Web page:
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Paul Allen, Microsoft co-founder and billionaire philanthropist, led a search team, assisted by historians from the Naval History and Heritage Command (NHHC) in Washington, D.C., to accomplish what past searches had failed to do find Indianapolis, considered the last great naval tragedy of World War II.
To be able to honor the brave men of the USS Indianapolis and their families through the discovery of a ship that played such a significant role in ending World War II is truly humbling, said Allen in a statement provided to USNI News on Saturday.
As Americans, we all owe a debt of gratitude to the crew for their courage, persistence and sacrifice in the face of horrendous circumstances. While our search for the rest of the wreckage will continue, I hope everyone connected to this historic ship will feel some measure of closure at this discovery so long in coming.
It's a pretty simple concept for most of us level-headed people to grasp, isn't it?
Assange faces sexual assault charges in Sweden and if he returned there, he could be deported to the U.S. where he could face a potential death penalty for leaking documents with Edward Snowden. To avoid the charges, Assange has lived in the Ecuadorian embassy since 2012.
In his interview, Rohrabacher suggested that Assange might be pardoned in exchange for information about the Democratic National Committee email leak last year. "[Assange] has information that will be of dramatic importance to the United States and the people of our country as well as to our government," Rohrabacher told The Daily Caller. "Thus if he comes up with that, you know he's going to expect something in return. He can't even leave the embassy to get out to Washington to talk to anybody if he doesn't have a pardon."
Assange notably has argued that Russia was not involved in the DNC hack, contrary to reports by U.S. intelligence. Rohrabacher has been criticized for being too soft on Russia.
Forgive me if you've read it before, but it's good and rings true...
An Islamophobe, a homophobe, a racist, a sex offender and a white supremacist walked into a bar. The bartender asked, "What'll it be, Mr. Trump?"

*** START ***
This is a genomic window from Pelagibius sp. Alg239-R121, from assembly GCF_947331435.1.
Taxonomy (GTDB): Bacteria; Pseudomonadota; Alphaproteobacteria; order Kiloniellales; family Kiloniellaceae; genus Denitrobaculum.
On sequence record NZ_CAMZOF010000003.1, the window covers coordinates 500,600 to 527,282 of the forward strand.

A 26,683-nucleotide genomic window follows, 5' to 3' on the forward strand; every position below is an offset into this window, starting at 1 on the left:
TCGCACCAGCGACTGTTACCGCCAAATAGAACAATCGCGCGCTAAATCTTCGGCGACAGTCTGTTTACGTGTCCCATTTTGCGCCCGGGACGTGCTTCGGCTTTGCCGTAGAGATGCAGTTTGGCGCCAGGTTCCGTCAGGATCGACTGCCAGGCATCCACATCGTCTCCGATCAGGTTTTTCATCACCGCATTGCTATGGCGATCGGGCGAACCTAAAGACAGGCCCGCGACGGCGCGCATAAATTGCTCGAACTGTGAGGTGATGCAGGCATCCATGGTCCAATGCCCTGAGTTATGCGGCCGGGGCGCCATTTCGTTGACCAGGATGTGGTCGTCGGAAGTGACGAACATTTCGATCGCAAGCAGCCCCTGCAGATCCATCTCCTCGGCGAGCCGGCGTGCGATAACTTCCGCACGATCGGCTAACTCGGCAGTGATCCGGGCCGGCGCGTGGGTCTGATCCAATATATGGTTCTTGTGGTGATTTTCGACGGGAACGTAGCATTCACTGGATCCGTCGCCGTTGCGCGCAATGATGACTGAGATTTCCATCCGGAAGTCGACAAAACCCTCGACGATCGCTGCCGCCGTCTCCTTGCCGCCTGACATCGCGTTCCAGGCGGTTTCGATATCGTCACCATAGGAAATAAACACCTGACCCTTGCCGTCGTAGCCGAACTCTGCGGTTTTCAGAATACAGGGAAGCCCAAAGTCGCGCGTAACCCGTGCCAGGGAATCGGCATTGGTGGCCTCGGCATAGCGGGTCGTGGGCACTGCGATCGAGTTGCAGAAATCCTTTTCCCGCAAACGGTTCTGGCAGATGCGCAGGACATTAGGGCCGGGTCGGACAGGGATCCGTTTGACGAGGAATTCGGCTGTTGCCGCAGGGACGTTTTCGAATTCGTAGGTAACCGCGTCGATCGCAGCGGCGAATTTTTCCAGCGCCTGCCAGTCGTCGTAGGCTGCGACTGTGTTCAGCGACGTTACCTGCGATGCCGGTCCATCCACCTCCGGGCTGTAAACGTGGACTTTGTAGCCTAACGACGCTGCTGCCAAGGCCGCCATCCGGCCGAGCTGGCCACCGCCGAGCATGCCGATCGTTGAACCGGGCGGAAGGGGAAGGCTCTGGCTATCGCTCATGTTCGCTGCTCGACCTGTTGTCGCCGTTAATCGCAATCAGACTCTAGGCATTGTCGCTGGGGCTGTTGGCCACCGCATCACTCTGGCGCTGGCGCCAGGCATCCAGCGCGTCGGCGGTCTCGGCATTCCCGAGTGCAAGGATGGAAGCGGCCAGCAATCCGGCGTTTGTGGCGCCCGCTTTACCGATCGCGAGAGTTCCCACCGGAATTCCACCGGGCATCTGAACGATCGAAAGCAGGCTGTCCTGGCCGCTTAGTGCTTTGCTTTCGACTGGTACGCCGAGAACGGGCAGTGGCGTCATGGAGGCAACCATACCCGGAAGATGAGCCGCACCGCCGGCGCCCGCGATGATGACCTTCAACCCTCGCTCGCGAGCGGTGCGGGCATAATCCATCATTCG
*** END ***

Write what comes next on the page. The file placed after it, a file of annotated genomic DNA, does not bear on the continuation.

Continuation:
He's sly, like a Fox!
It's an acquired skill, and this pooch is still working on her technique...
I just watched a panel discussion on Trump's delay in condemning the white supremacists/Nazis.
Among the four panel members was Sara Sidner, who is a reporter with CNN (identified during the panel as a "correspondent" ). CNN is regularly accused by the right of being a mouthpiece for the Dems. Remember "Clinton News Network?"
So here we have a correspondent joining a panel and being invited to give her personal opinions of Trump's conduct. She probably said the least, but she was critical of Trump (no one here would question why).
However, in terms of journalism ethics, I think that taints perceptions of Sidner's future reporting. It gives a platform to the critics who say that CNN employs anti-Trump journalists, that the network is biased. There is no questioning now that Sidner feels Trump acted unacceptably. If she files a political report in the future, the right-wingers would be able to say, "Oh yeah, she openly expressed her disapproval of Trump in the past. She's prejudiced against him."
They have done this with Dana Bash and Jeff Zeleny and others.
Best to leave the political panel to those who aren't trusted to bring us news. Perspectives from David Axelrod, Gloria Borger, Thomas Friedman and others are welcome because they're expected to play the role of "analysts" and not impartial ones, the way reporters should strive to be.
I've heard/read a number of opinions on this topic over the years and I'm wondering where DUers weigh in on this.
Should there be a particular age, maybe 70 or 75, where drivers have to demonstrate their driving skills in order to maintain their licence, and then continue to do so every year or two?
We all know older folks who insist that they're still capable of driving even though we're highly skeptical of their abilities on the road. It's 2017 and "ageism" is politically incorrect, but do you believe that for safety's sake there should be laws enforcing retests at a certain age?
***I fully acknowledge that there are terrible drivers of EVERY age on the road (some younger drivers are far worse than some septuagenarian or octogenarian drivers, but the decline of vision, cognitive and motor skills cannot be denied as we age.***
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